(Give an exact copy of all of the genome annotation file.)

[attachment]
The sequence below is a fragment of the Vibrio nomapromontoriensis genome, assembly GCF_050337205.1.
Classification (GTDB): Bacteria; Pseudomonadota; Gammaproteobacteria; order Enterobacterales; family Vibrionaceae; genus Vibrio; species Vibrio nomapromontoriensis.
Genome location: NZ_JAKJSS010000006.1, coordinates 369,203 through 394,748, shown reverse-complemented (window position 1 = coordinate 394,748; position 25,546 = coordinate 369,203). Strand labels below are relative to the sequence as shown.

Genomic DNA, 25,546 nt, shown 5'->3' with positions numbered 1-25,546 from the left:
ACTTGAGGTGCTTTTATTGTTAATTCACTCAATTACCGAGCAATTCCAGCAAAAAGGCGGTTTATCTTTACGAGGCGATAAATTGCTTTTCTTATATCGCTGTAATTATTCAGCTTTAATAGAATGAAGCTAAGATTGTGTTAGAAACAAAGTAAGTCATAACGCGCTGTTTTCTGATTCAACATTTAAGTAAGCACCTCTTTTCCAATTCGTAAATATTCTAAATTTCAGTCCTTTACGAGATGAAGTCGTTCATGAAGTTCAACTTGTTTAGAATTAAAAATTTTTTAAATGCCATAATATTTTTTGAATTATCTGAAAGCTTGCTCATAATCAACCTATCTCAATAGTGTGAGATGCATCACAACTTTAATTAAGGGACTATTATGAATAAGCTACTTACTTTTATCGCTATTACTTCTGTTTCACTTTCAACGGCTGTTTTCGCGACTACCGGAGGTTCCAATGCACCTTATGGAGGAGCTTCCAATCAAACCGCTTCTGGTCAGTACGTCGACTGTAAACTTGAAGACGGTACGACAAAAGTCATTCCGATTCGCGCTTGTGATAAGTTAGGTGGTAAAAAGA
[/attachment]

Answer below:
The sequence below is a fragment of the Vibrio nomapromontoriensis genome, assembly GCF_050337205.1.
Classification (GTDB): Bacteria; Pseudomonadota; Gammaproteobacteria; order Enterobacterales; family Vibrionaceae; genus Vibrio; species Vibrio nomapromontoriensis.
Genome location: NZ_JAKJSS010000006.1, coordinates 369,203 through 394,748, shown reverse-complemented (window position 1 = coordinate 394,748; position 25,546 = coordinate 369,203). Strand labels below are relative to the sequence as shown.

Genomic DNA, 25,546 nt, shown 5'->3' with positions numbered 1-25,546 from the left:
ACTTGAGGTGCTTTTATTGTTAATTCACTCAATTACCGAGCAATTCCAGCAAAAAGGCGGTTTATCTTTACGAGGCGATAAATTGCTTTTCTTATATCGCTGTAATTATTCAGCTTTAATAGAATGAAGCTAAGATTGTGTTAGAAACAAAGTAAGTCATAACGCGCTGTTTTCTGATTCAACATTTAAGTAAGCACCTCTTTTCCAATTCGTAAATATTCTAAATTTCAGTCCTTTACGAGATGAAGTCGTTCATGAAGTTCAACTTGTTTAGAATTAAAAATTTTTTAAATGCCATAATATTTTTTGAATTATCTGAAAGCTTGCTCATAATCAACCTATCTCAATAGTGTGAGATGCATCACAACTTTAATTAAGGGACTATTATGAATAAGCTACTTACTTTTATCGCTATTACTTCTGTTTCACTTTCAACGGCTGTTTTCGCGACTACCGGAGGTTCCAATGCACCTTATGGAGGAGCTTCCAATCAAACCGCTTCTGGTCAGTACGTCGACTGTAAACTTGAAGACGGTACGACAAAAGTCATTCCGATTCGCGCTTGTGATAAGTTAGGTGGTAAAAAGA